DID YOU READ

“The Comedy” – First impressions of Tim Heidecker’s controversial Sundance film

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By Jordan Hoffman

There are some characters you love to hate. Like, you know, Severus Snape or Bill O’Reilly. But what about characters that you loathe – how can you spend an entire movie with them? That’s the question behind “The Comedy”, the new experiment in darkness starring Tim Heidecker that debuted at the Sundance Film Festival. The answer is: it ain’t easy.

Receiving more walkouts than anything else I’ve seen at the fest, those of us who stuck it out collected in the lobby to, first, pat ourselves on the back and, second, collectively agree that while “The Comedy” is one hell of a challenging film that may ultimately be bullshit, it deserves tremendous respect for its clarity of vision.

“The Comedy” opens with slow motion shots of half-naked, none-too-in-shape thirty somethings drunk off their ass and wrestling/dancing/”tucking in” to a a slow R&B tune. These few minutes alone would work as installation art in some of the more rarified galleries.

We’re then introduced to our lead (Heidecker) drinking whiskey and watching a male nurse comfort his ailing, wealthy father. He unleashes a tidal wave of bile, ruthlessly cutting into this young caretaker, going way beyond funny barbs into horrible cruelty. It is one of a number of viscous rants we’ll get from Heidecker as he makes his way being a dick around the hipster areas of Brooklyn.

He’s a man in pain. We get it. And if you have a heart, you want to sympathize with him. But how far can you be pushed? This is the central question behind “The Comedy”, but there’s also something very interesting and now going on right here. Tim Heidecker and his cronies are the titans of underground, experimental comedy right now. They’re “always on” and they’re always pushing boundaries. Is it a barrel of laughs to be with them? No it is horrible.

They drink, slack, put one another down, one-up one another with gross-out jokes and, when feeling really energetic, get out of the house to harass taxi drivers or act disruptively in a church. I don’t even know if this is even anti-humor, it’s just sociopathic behavior. It’s not “Animal House,” it’s Lars von Trier’s “The Idiots,” or Dylan’s crew from “Don’t Look Back” on some dark, dark drugs.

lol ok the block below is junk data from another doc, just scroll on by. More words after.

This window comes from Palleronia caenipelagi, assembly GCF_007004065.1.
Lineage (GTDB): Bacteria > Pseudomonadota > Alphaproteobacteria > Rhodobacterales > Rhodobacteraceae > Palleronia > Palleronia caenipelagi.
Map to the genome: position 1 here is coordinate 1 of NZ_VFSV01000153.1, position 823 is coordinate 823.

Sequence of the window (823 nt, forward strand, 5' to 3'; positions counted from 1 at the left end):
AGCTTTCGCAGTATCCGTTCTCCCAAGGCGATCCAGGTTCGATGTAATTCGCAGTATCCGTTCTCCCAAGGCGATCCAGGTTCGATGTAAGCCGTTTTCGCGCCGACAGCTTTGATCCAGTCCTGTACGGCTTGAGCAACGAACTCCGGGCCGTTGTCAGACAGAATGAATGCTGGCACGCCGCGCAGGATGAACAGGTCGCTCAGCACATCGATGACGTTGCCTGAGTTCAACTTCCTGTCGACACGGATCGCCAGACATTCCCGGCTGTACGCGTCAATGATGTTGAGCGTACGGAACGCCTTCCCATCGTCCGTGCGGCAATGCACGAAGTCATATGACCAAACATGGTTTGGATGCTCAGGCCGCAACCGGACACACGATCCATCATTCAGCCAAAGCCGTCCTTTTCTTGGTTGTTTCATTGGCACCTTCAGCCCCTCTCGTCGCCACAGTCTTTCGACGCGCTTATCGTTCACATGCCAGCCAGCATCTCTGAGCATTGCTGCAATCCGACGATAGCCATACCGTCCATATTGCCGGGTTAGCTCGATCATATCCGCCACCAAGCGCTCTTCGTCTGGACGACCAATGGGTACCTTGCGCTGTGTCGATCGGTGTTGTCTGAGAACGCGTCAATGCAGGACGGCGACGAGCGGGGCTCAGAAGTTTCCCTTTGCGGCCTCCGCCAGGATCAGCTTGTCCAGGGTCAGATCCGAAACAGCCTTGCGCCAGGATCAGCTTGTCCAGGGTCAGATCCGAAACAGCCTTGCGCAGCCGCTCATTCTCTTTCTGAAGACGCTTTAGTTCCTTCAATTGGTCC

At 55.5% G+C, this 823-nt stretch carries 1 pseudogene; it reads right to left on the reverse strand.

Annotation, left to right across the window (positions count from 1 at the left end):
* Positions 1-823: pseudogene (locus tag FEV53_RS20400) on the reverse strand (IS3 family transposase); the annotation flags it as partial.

It’s an obvious conclusion of the navel-gazing mumblecore movement, but I can’t tell if The Comedy hates mumblecore or not. Frankly, I can’t tell if The Comedy hates life or not. There’s a brief, brief moment where it looks like love may soften the story (Kate Lyn Sheil, who also appears in this Sundance’s “V/H/S,” is spectacular as Heidecker’s female counterpart) but this is quickly dismissed in one of the film’s most awkward scenes.

There’s a lot of competition for that title, frankly. The scene where Heidecker goes to a bar in an African-American community just to “get out of his comfort zone” elicited many walkouts. I was a little tempted myself.

So. . .is this movie good? It certainly has a commitment to what it wants to say. I interpret it as an examination of the destructive powers of white privilege on itself. No one of our crew works, except
for when Heidecker gets a job washing dishes, just because he probably thinks that it’s an absurdist thing to do. (Or maybe this is a desperate attempt to make some sort of connection somewhere, anywhere.)

Ultimately, the film isn’t pleasant. And it isn’t funny. Some of the set pieces are like a Tim and Eric sketch (Wareheim shows up for a few scenes) drained of all of its humor – leaving only the awkwardness. If you are a hardcore fan of this comedy movement, you should check it out. It’s like a guy from your favorite band putting out a side project album. It won’t be something you play over and over, but it is a unique opportunity to hear a variation on a tune.

Does “The Comedy” sound like something you’d like to check us? Let us know in the comments below.